Cover Story: First Dates, Sans Coupons

Jason Blackhurst, SVP and e-commerce product executive, Bank of America

The BankAmeriDeals website gives subscribers a place to choose the deals they want and create mobile access.

Jason Blackhurst, SVP and e-commerce product executive, Bank of America

Bank of America's BankAmeriDeals retains customers and their trust

Jason Blackhurst wants every BankAmeriDeals experience to feel as good as a first date.

That’s the premise behind one of Bank of America’s (BofA) latest offerings to its customers, says Blackhurst, the bank’s SVP and e-commerce product executive. BankAmeriDeals uses data in bank customers’ accounts to find out what they buy, then partners with merchants to offer them deals on products and services—much like loyalty programs, but directly linked to their bank debit cards.

During the past two years, BofA has served 1.5 billion offers to its 30 million online and 14 million mobile banking customers. Blackhurst believes the Charlotte, N.C.-based bank has seen enhanced retention and engagement because BankAmeriDeals has helped customers save more than $20 million dollars since the program began in 2012. Indeed, BofA’s retained 30 million online banking customers since January 2012, and the number of mobile bankers increased by 4 million since May 2012.

“We actually believe one of the compelling points of BankAmeriDeals is what we call the ‘first date’ phenomenon, which we talk about publicly, is that nobody knows you’re using a BankAmeriDeal,” Blackhurst says. “When you use it at a restaurant or you use it at a store, the only person who knows you used that offer is really you and Bank of America in data that we get from the transaction. The merchant doesn’t know you, as an individual, used that offer.” Therefore, he explains, unlike Groupon or social media marketing deals, which require the user to show a piece of paper or smartphone screen with the coupon so it can be scanned, nobody can tell the customer is using a BankAmeriDeal. And, “on your first date, you probably don’t want to be ripping out coupons, because it might be your last date.”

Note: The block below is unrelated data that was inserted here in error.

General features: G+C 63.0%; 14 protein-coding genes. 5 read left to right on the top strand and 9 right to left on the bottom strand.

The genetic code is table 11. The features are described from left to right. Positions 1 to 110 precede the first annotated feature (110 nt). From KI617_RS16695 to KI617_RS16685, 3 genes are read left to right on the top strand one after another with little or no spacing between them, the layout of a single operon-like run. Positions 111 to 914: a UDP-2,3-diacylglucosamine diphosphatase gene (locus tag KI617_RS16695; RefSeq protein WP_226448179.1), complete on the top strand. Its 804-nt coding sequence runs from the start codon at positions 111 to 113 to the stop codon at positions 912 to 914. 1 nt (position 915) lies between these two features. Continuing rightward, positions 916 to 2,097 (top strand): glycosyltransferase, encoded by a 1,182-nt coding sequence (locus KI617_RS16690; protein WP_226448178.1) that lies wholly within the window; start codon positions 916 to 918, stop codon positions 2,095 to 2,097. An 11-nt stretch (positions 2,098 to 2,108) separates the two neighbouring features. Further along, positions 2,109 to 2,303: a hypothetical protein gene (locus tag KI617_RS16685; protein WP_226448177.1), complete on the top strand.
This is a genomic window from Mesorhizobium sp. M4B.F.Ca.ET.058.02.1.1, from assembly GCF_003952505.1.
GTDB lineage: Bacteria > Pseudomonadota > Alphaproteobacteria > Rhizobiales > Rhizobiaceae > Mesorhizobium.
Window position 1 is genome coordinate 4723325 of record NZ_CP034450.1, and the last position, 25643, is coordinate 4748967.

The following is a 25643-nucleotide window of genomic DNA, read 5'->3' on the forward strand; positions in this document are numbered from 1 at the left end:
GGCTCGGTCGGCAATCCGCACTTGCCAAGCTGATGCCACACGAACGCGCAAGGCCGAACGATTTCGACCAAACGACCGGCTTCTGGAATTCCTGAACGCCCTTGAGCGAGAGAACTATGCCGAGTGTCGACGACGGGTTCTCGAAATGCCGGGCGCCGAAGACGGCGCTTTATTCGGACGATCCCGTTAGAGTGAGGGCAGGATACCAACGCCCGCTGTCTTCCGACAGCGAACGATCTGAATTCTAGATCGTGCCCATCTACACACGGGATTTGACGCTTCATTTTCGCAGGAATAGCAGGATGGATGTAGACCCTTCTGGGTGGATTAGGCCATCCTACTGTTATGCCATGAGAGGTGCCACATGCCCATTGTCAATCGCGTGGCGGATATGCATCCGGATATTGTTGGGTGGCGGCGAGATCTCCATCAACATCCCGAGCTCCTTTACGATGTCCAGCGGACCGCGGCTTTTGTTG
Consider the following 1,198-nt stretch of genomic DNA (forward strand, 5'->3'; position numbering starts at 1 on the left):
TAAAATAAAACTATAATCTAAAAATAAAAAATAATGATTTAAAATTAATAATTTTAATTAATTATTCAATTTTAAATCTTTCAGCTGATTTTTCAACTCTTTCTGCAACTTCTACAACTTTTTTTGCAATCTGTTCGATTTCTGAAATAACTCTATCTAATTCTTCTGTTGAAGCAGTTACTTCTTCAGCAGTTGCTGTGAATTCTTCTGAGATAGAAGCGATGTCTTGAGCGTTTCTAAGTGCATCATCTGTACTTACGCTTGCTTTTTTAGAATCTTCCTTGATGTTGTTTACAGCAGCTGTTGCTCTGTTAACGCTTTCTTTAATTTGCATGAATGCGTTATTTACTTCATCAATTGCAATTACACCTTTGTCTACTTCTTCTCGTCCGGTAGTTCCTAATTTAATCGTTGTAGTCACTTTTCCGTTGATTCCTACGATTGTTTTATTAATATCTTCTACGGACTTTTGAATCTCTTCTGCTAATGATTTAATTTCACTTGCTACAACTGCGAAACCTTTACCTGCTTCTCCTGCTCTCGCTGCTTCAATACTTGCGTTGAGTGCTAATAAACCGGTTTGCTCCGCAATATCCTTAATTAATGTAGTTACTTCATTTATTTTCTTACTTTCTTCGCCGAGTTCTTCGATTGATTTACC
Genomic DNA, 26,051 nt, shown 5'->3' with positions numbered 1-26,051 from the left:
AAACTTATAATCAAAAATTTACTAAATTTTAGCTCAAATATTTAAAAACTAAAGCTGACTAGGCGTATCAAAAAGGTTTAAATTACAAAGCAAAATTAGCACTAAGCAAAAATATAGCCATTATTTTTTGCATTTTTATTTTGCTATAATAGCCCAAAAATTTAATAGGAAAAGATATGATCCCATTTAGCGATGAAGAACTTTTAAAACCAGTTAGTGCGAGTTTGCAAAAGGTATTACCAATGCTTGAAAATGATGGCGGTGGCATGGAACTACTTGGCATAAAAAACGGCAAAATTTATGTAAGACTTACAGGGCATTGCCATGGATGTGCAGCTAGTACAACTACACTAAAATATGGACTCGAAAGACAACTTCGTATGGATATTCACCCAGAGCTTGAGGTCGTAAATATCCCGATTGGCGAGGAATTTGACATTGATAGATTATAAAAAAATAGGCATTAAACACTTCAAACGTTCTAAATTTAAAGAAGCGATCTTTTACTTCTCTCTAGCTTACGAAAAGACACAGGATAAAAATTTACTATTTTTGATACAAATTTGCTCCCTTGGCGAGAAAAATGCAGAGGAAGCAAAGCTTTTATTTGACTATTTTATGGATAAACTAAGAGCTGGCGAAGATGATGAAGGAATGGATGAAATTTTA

How They Met
“The idea came up, really, in 2009,” Blackhurst says. “We understood that the customer was going to be engaged in a different way in the future—i.e., where ‘payments’ is going and how mobile was going to change the paradigm of it.”

Heather Fletcher is senior content editor with Target Marketing.

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